“A Start to Judgment” by Benjamin C. Kinney

Arsha plays the role expected of her, though she’s known for years how their rebellion will end. She thought she could endure one last survey of her knights and archers and footmen before the final battle, but the guilt still cracks her insides like a pickaxe. The free people of the world have placed their faith in her, the Chosen One. Tomorrow she’ll face the Flensed Lord and betray them all.

The inside of her arm itches, longing for the knife.

Everyone but her thinks the army is a distraction. Their hope rests on her voice, resonant with power that shatters flesh and iron under every syllable. She keeps her lips pressed tight, and lets the soldiers and generals see her as they need to, stoic and strong.

They think she can do anything. They’re almost right. Her voice can destroy anyone but the two people in the world who deserve it.

I have to go, she signs to the generals, and hurries to her tent to take her one respite from the guilt.

When the final confrontation comes, there will be no epic duel of Chosen One against monstrous god. Instead, He will reclaim what’s His. Her power is the Flensed Lord’s power, forged by a thousand years of strip-mining the land and people and skies.

Fresh blood trickles along the line of her inner arm. A start to judgment, for her sins to come.

A thousand years ago, one of the Seven Hundred and Seven Ascended Ones carved himself into cruelty and ambition. He slaughtered his comrades and bound their souls and power until He alone ruled: the Flensed Lord, Butcher of the World, He Who Scars the World.

No source of magic remains, save Him.

Sometimes she thinks the Flensed Lord gave her this power on purpose. Other times it feels like fortune, coincidence, curse. She no longer wonders about beginnings. Only about endings.

Her sidekick enters the tent, and she hides the knife too late. He masters his surprise, catches her arm, and sits next to her with a clean bandage. She avoids his eyes, his handsome rugged jaw. She signs, Don’t tell anyone.

“Just hold on a little longer.” He squeezes her hand. “I know it’s hard, with Him so close. But you’ll be free soon.”

She could tell him everything. Her sidekick is the one person who might believe her theory, but his revulsion would hurt worse than any of the Flensed Lord’s tortures.

The truth wouldn’t save anyone. With or without her, He and His creatures will butcher the rebellion.

As long as she hides her fears, they can believe they’re dying for a purpose.

We’ll make Him regret this, she lies. The deception hurts, but she deserves the weight in her heart.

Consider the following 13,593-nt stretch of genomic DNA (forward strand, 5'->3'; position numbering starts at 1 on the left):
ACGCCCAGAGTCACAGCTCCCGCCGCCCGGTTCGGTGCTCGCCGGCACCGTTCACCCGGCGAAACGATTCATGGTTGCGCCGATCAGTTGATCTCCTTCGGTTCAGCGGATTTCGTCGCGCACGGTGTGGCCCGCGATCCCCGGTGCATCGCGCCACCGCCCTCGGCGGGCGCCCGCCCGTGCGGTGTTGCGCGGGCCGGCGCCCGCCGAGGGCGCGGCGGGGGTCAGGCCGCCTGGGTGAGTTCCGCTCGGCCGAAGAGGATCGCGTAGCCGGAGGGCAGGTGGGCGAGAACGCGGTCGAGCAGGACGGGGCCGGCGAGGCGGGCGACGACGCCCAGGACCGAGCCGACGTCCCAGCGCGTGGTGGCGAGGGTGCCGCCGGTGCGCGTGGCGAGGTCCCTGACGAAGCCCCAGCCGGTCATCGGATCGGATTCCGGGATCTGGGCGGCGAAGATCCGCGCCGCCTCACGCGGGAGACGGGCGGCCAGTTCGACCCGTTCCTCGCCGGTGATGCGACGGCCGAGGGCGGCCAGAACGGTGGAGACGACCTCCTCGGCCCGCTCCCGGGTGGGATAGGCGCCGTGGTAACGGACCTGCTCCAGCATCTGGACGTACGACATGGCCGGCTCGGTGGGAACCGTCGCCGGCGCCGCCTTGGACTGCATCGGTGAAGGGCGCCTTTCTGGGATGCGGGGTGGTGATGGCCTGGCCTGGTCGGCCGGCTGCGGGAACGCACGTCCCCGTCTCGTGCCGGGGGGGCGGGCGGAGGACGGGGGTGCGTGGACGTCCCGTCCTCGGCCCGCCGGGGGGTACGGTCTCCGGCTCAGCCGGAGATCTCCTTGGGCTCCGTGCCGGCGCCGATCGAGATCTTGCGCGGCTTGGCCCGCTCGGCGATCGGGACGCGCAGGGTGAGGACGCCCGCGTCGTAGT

The Flensed Lord knows no remorse, no love, no mercy. If these qualities ever reawaken in Him, He slices them out like offal and casts them into the night.

Arsha has always wondered whether it hurts.

The army rallies on the plain, around siege engines enchanted by months of Arsha’s hoarse-voiced whispers. They might have a chance against the monsters pouring forth from the Flensed Lord’s tower. More likely, they do not.

She has companions like a tale from the days of heroism, when the Seven Hundred and Seven quested for godhood. Her sidekick, two scouts, the fugitive, the scholar, and her father’s old sergeant.

Arsha tried not to learn their names.

Her sidekick’s name is Weber.

She hisses at the sewer grate, and the bars curl like burning hair. The fugitive leads them upstream on hands and knees into His tower, through muck that smells of shit and clotted blood.

The first guardian is a moon-grey thing like three crabs fused back to back. Too many claws tear open the pipe, too many more snatch the sergeant in front of her. Arsha yelps in fear, in shock, in cursed relief. Her shout mulches the creature into a slurry of chitinous parts.

The sergeant won’t survive his wounds. Arsha’s not sure who’s to blame, the guardian or her.

She’s not sure she cares. Her fingernails dig against the inside of her arm.

Every monster is more fearsome than the last, but each one kneels and crumbles before Arsha’s voice. The Flensed Lord’s creatures know their master.

She keeps hoping the scholar will figure it out on his own.

At the innermost gate, Arsha presses her hand against the iron-studded door. Once it opens, this will all be over, one way or another. No more choices, no more being chosen.

Her heartbeat quickens with anticipation.

Weber puts a hand on her shoulder. “Ready?”